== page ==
Interactions and virtual Spic Macay Convention a unique experience - II
June 19, 2020
Interactions and virtual Spic Macay Convention a unique experience - I
Most dancers seem to combine the gift of silver tongued speakers. With guru- shishya being the main title of Spic Macay's Anubhav, Padma Subrahmanyam touched on many issues, including answering a question by a student on how mudra was different from Karanas! She spoke of her dance based on her Natya Sastra research as a 'revival with the Desi'. But one particularly appreciated her emphasis on the importance for dance aspirants of watching acclaimed dancers in action. As a junior, she mentioned just sitting in the class for hours as the seniors performed. Very important, considering how young dancers today want only to be seen on the stage performing and watching does not come easy for all.
Rani Khanam mentioned how getting a good guru was as important for an aspiring dancer, as for the guru to get a good student. She too mentioned 'watching artistes perform' as a good method of learning. Having got trained in music first, she loved trying out off beat talas, and fast dancing. But the aesthetics of Kathak came home to her during her training at the Kathak Kendra under Pandit Birju Maharaj where the subtleties of 'Haath ka Andaaz', Kasak-masak, required hard abhyas, which is most essential. To carry a pot with (or without) water, or to portray ways of conveying messages delicately shifting the ghungat in subtle ways, come with a dancer's inner involvement, going beyond movement perfection. And for abhinaya (which she demonstrated through a short bhav batana presentation), making movement and the poetry communicative, the dancer's discerning ability is revealed even in a look (nazar andaz) which is not the same for a mother looking at her child, for Radha looking at Krishna, for a wife looking at the husband. Apart from her own solo expertise, Rani's work with the handicapped has earned her plaudits. "Don't separate handicapped from artiste," she pleaded.
Priyadarsini Govind strongly believes in the transformative strength of art and today when Covid had thrown life in every field out of balance, art is what brings steadiness to her life. While respect for the Guru is a must, trust and patience are needed for the learning process offers no short cuts or instant gratification. Asked about her Kalakshetra period as Director, she pointed out that for this 'beautiful' institution, administrators had to be artistes with sensitivity for the task is challenging and not easy. Every experience, she maintained, provided an added dimension to the personality.
Mentioning vatsalya as the sringar sentiment which attracts her most now, she however maintained that her 'dharma' as an artiste lay in fully communicating the sringar mood of the vaggayekara's lyric she uses as textual base for the dance. The abhinaya based performance part bore out the truth of her words for a major part of the abhinaya was based on the rati aspect of sringar - the first pertaining to a nayika experienced in the ways of love (text was based on Kshetrayya padam Kuvalayakshiro in Gaulipantu) scoffing at the other woman that the relationship she was now boasting about, would comprise only remnants of the deep passion the man concerned had shared with her earlier. The lilting vatsalya she depicted as Yashoda holding back Krishna from going to other homes and doing mischief was based on a semi classical lyric "Maadu meikkum kanne, nee poga vendaam sonnen."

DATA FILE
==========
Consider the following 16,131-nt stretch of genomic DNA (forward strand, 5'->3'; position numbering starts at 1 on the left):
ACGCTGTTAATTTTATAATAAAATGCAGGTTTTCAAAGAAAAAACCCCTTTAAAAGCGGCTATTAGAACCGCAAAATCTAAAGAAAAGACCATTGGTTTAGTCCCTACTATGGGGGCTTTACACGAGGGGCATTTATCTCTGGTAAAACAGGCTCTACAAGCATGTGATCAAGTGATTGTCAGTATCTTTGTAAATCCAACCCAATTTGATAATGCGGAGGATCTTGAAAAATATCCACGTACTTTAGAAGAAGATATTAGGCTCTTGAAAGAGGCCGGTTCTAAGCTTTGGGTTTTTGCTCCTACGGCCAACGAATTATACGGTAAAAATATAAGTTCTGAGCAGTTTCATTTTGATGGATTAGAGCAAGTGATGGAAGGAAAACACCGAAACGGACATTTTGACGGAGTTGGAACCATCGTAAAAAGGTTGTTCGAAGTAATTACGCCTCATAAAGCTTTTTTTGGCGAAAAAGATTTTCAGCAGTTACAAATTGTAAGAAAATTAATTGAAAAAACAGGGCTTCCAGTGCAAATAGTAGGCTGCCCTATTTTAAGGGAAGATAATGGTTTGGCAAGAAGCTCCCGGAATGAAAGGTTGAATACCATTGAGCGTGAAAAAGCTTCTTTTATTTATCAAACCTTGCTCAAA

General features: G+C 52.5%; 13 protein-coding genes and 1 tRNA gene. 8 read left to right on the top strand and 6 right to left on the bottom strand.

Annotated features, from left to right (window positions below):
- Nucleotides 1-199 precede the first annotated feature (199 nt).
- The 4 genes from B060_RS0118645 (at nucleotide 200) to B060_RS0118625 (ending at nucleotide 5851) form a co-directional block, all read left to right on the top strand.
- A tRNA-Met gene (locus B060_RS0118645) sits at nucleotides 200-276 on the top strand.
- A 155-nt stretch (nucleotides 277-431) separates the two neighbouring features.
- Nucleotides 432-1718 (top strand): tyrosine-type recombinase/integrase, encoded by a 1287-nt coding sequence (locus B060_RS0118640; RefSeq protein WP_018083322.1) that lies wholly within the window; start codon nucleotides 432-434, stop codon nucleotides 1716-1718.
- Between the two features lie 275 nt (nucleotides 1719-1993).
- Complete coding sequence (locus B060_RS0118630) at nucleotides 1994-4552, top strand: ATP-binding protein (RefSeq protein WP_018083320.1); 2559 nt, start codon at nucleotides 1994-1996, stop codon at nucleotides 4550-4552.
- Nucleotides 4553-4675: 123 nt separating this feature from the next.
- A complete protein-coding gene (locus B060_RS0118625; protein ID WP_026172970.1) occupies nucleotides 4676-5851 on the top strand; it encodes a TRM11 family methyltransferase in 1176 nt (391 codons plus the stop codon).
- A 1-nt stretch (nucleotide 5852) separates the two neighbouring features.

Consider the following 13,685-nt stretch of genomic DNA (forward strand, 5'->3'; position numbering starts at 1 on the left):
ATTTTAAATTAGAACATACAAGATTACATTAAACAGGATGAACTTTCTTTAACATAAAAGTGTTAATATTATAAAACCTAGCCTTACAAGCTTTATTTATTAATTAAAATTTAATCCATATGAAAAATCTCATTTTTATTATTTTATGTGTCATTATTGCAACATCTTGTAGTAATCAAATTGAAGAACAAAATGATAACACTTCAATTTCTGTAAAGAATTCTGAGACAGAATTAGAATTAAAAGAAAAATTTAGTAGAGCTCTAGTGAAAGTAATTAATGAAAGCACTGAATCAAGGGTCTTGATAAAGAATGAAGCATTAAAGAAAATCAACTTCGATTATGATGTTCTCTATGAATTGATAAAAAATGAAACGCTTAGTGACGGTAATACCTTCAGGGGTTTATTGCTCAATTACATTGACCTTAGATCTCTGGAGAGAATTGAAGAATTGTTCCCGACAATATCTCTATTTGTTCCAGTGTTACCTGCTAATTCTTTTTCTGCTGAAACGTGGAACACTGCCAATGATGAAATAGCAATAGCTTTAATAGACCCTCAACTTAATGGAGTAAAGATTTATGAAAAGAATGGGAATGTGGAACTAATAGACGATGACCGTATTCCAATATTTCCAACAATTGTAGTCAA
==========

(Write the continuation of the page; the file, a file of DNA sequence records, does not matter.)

It was a prolonged interaction with Chitra Visweswaran about her days of training, and without saying so in actual words, the interesting details she mentioned underlined a significant aspect - that learning dance did not pertain to isolated learning of the technique and grammar of movement alone as much as representing a gradual process of absorption of a whole cultural ethos. As a youngster, she had alreadylearnt some Rabindra Nritya, Rabindra Sangeet, the type of dance taught in Santiniketan and much else before she came to Bharatanatyam. But her learning under one hailing from the traditional family T.A. Rajalakshmi who was trained under Tiruvidaimarudur Kuppiah Pillai, (son of Panchapakesha Nattuvanar in the royal court in Tanjore rendering services in the famous Brihadiswara temple), gradually over time, brought home to her the linkages of temple, court, music, literature and what have you. She spoke of the flavour of the times recapturing an incident to show how tradition is passed on, mentioning the background of a Jati she often uses, taught to her by T.A. Rajalakshmi - which was created on the spot by Kuppiah Pillai while Rajalakshmi was travelling with him in a bullock cart to a performance in the temple!
When much later, Chitra came under Guru Vazhuvoor Ramiah Pillai, it was exposure to the emerging more innovative contemporary version of Bharatanatyam, after having experienced the temple tradition represented by her earlier Guru. When she joined Vazhuvoorar, there were two others with her in the class - not the multitude one faces today in Bharatanatyam classes. And about four performances in a year was normal those days. In-between was a great deal of introspection when one worked on understanding the intricacies of each item. Guru teaches the essentials. But the fillers come out of internalisation which is what is missing today. First discovering the dance in you and then finding yourself in the dance is a long journey of evolution which does not happen overnight. "You all have a lot of information today at the click of a button." But in internalising this language lies the strength. Unlike youngsters often made to in business like way go from one class to another following a cramped time table of myriad activities, in her days any class, whether Yoga or martial arts, was undertaken in full hearted participation - without thoughts of how it would help one - though everything one does adds something to the personality. Performances are not the end of learning and she mentioned that one can do other things too after learning dance.